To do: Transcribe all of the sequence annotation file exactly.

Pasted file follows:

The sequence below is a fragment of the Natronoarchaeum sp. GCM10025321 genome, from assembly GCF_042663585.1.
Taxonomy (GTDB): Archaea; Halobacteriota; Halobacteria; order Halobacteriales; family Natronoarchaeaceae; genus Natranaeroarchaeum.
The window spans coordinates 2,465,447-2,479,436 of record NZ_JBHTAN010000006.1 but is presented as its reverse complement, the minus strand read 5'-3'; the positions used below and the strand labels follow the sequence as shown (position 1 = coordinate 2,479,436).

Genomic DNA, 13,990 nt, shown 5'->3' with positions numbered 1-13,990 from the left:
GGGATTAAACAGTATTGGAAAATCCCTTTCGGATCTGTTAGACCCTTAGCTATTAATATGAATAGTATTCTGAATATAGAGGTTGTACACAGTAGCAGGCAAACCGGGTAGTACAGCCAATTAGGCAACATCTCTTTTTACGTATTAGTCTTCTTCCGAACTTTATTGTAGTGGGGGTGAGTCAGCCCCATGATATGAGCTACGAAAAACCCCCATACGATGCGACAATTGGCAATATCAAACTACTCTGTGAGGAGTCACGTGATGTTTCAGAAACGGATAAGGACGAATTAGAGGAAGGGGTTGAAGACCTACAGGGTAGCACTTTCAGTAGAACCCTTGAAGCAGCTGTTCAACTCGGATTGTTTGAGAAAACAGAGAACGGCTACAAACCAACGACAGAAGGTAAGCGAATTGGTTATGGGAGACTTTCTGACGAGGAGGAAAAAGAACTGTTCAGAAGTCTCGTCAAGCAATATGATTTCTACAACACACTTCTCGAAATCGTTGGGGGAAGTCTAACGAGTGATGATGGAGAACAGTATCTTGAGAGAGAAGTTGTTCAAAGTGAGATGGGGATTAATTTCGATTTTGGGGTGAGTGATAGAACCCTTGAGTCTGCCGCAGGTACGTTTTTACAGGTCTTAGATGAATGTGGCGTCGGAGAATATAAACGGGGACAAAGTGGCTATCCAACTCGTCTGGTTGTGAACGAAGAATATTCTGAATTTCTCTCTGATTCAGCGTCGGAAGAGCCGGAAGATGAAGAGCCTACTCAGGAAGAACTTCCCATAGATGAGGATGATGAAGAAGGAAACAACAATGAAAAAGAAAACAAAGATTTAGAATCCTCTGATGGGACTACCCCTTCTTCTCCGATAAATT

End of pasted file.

The sequence below is a fragment of the Natronoarchaeum sp. GCM10025321 genome, from assembly GCF_042663585.1.
Taxonomy (GTDB): Archaea; Halobacteriota; Halobacteria; order Halobacteriales; family Natronoarchaeaceae; genus Natranaeroarchaeum.
The window spans coordinates 2,465,447-2,479,436 of record NZ_JBHTAN010000006.1 but is presented as its reverse complement, the minus strand read 5'-3'; the positions used below and the strand labels follow the sequence as shown (position 1 = coordinate 2,479,436).

Genomic DNA, 13,990 nt, shown 5'->3' with positions numbered 1-13,990 from the left:
GGGATTAAACAGTATTGGAAAATCCCTTTCGGATCTGTTAGACCCTTAGCTATTAATATGAATAGTATTCTGAATATAGAGGTTGTACACAGTAGCAGGCAAACCGGGTAGTACAGCCAATTAGGCAACATCTCTTTTTACGTATTAGTCTTCTTCCGAACTTTATTGTAGTGGGGGTGAGTCAGCCCCATGATATGAGCTACGAAAAACCCCCATACGATGCGACAATTGGCAATATCAAACTACTCTGTGAGGAGTCACGTGATGTTTCAGAAACGGATAAGGACGAATTAGAGGAAGGGGTTGAAGACCTACAGGGTAGCACTTTCAGTAGAACCCTTGAAGCAGCTGTTCAACTCGGATTGTTTGAGAAAACAGAGAACGGCTACAAACCAACGACAGAAGGTAAGCGAATTGGTTATGGGAGACTTTCTGACGAGGAGGAAAAAGAACTGTTCAGAAGTCTCGTCAAGCAATATGATTTCTACAACACACTTCTCGAAATCGTTGGGGGAAGTCTAACGAGTGATGATGGAGAACAGTATCTTGAGAGAGAAGTTGTTCAAAGTGAGATGGGGATTAATTTCGATTTTGGGGTGAGTGATAGAACCCTTGAGTCTGCCGCAGGTACGTTTTTACAGGTCTTAGATGAATGTGGCGTCGGAGAATATAAACGGGGACAAAGTGGCTATCCAACTCGTCTGGTTGTGAACGAAGAATATTCTGAATTTCTCTCTGATTCAGCGTCGGAAGAGCCGGAAGATGAAGAGCCTACTCAGGAAGAACTTCCCATAGATGAGGATGATGAAGAAGGAAACAACAATGAAAAAGAAAACAAAGATTTAGAATCCTCTGATGGGACTACCCCTTCTTCTCCGATAAATT